Fine wine has become an increasingly popular addition to investment portfolios due to the excellent growth potential it offers investors. According to the Knight Frank Luxury Index, an annual report that details the performance of collectable luxury assets such as art, classic cars and wine, fine wine assets have grown in value by 147% over the past decade, and wine is outperforming many other luxury assets.

One of the main reasons for its growth as an asset class is due to its scarcity factor.  The more limited the production, the higher the demand and as each year passes and the consumption of each vintage increases, it contributes to a rarity that is unquantifiable. One such example is De Toren Private Cellar, situated in Stellenbosch, who produces internationally acclaimed fine red wines in extremely small quantities. The De Toren Fusion V remains a favourite among collectors, as well as our luxury wines such as the Book XVII and The Black Lion.

Do Your Research

Investing in wine can certainly be a unique and profitable way to diversify your investment portfolio but, as for any investment, it’s important to do your research and due diligence before taking the leap. Understanding the market, the different types of wines, how to purchase, where to store and how to maintain and exit strategies are key.

Select Your Approach

There are two markets in which you can buy fine wine for your portfolio: primary and secondary. In the primary market, consumers buy directly from producers or wholesalers. The secondary market involves buying (and selling) through auction houses, exchanges and wine brokers. In South Africa, companies such as Wine Cellar, Strauss & Co Fine Wine Auctions and the Cape Fine & Rare Wine Auction trade in fine wines. If you are unfamiliar with the wine market or a novice investor, it may be beneficial to source your wine from a knowledgeable third party.

‘As with art, the beauty of wine collecting is buying a tangible asset that you can enjoy,’ says Higgo Jacobs, fine wine specialist at Strauss & Co. And, as with art, the dealer plays a vital role in the procurement process, so it’s important to buy from the right merchants. Reputable merchants will be able to assure you of the wine’s authenticity, and make sure that it has been transported and stored properly to avoid spoilage.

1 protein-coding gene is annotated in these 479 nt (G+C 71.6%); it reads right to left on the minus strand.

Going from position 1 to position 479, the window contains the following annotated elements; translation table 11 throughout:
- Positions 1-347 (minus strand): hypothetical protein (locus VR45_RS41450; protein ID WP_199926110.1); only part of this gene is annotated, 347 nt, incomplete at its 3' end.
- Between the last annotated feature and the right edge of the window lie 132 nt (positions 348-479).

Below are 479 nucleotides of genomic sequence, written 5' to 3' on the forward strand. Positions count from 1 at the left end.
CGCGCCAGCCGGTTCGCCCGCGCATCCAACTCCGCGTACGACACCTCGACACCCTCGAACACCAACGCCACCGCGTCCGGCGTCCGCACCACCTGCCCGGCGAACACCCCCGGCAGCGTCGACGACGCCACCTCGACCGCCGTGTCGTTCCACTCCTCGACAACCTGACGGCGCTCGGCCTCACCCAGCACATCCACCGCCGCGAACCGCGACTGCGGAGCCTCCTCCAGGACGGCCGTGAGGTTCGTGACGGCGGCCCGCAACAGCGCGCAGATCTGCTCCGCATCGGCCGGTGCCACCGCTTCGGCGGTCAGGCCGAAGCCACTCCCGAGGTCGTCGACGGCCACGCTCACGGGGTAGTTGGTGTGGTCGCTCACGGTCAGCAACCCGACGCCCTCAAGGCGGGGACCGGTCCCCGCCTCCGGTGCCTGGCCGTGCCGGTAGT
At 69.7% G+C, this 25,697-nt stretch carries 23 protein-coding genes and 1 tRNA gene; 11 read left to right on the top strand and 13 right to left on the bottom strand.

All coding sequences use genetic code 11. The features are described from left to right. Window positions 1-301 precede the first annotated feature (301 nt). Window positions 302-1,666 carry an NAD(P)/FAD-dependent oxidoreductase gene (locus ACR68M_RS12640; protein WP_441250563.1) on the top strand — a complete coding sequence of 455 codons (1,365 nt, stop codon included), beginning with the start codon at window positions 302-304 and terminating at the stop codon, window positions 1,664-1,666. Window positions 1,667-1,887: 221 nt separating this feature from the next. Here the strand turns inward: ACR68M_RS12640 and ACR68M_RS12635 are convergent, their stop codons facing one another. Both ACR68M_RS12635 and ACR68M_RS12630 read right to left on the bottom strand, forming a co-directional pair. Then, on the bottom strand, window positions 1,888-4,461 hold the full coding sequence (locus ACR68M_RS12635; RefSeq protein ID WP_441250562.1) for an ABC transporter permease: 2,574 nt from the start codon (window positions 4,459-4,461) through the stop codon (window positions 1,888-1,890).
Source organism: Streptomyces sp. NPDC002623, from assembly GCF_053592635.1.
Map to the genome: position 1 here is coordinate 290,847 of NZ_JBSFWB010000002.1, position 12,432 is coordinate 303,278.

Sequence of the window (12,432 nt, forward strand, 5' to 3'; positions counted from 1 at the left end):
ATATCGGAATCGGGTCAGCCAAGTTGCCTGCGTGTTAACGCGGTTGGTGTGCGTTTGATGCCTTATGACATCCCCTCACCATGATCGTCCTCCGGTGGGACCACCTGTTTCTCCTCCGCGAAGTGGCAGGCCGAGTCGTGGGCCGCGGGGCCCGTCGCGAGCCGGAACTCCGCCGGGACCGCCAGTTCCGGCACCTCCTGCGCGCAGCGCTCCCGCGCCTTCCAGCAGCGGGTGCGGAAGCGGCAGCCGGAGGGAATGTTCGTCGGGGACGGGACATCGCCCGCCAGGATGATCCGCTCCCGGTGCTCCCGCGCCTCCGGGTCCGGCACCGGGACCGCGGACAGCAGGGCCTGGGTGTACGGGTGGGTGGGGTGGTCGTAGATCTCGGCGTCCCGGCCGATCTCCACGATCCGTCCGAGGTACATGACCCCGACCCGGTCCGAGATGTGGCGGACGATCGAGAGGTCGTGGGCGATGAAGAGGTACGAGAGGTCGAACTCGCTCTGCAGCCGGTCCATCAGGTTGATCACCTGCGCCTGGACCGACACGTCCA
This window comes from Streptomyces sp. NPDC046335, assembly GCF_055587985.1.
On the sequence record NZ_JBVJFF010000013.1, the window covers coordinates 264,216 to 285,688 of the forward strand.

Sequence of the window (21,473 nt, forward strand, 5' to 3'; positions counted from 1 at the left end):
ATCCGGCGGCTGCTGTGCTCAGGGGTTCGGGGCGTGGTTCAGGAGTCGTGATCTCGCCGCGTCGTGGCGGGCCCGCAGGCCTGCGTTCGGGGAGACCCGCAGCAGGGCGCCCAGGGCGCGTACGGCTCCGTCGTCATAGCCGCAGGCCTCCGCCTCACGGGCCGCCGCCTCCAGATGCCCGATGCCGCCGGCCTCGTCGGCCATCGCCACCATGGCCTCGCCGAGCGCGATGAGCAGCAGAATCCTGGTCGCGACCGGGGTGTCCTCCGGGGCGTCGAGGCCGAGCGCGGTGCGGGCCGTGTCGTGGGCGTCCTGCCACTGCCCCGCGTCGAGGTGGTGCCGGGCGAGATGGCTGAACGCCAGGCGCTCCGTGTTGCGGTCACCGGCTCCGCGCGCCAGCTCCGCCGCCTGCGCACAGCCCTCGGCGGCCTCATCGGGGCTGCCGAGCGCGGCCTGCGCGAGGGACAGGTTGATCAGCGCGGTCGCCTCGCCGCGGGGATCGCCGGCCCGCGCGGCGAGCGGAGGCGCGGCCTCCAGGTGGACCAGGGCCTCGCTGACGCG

Select The Right Wine & Storage Conditions

Picking the right wine is the next crucial step in building a successful wine portfolio. Speak to wine fanatics, do extensive research, view the latest ratings from critics or consider getting hold of a dedicated wine agent to find out which wines would be the best options for investment. You’ll want to consider things like the rarity of the wine, its region of origin, the vintage, critics’ scores and market demand before purchasing. As Jacobs says, ‘High ratings from reputable wine critics such as Tim Atkin have a big influence on the appreciation of your wine collection.’

Red wines have long been hailed as the true investment choice for fine wines because of the tannins and other compounds in the wine that give it a greater propensity to improve with age. The higher price tag and higher selling price make investing in red wines, such as Cabernet Sauvignon, Shiraz, Merlot and Malbec, an excellent choice, not to mention Bordeaux Blends.

Investors should consider investing in South African wine, which is regarded as a solid choice. ‘South African fine wine has been continually increasing in quality over the past ten to twenty years [and] as a result some of the world’s leading critics visit our shores annually’ says Johan Malan, Head of Investment and Brokerage at Wine Cellar.

In the same way as choosing the right wines and merchants is vital, the conditions for storing your investment wines must also be carefully considered. Once you have purchased your wine, you will need to store it correctly. Most residential homes are not fitted with a wine cellar to properly store investment wine, which is why Jacobs advises investigating third-party cellaring with a professional. Storage considerations include temperature, light, humidity and position.

For both seasoned collectors and first-time investors, fine wines represent an exciting investment opportunity.

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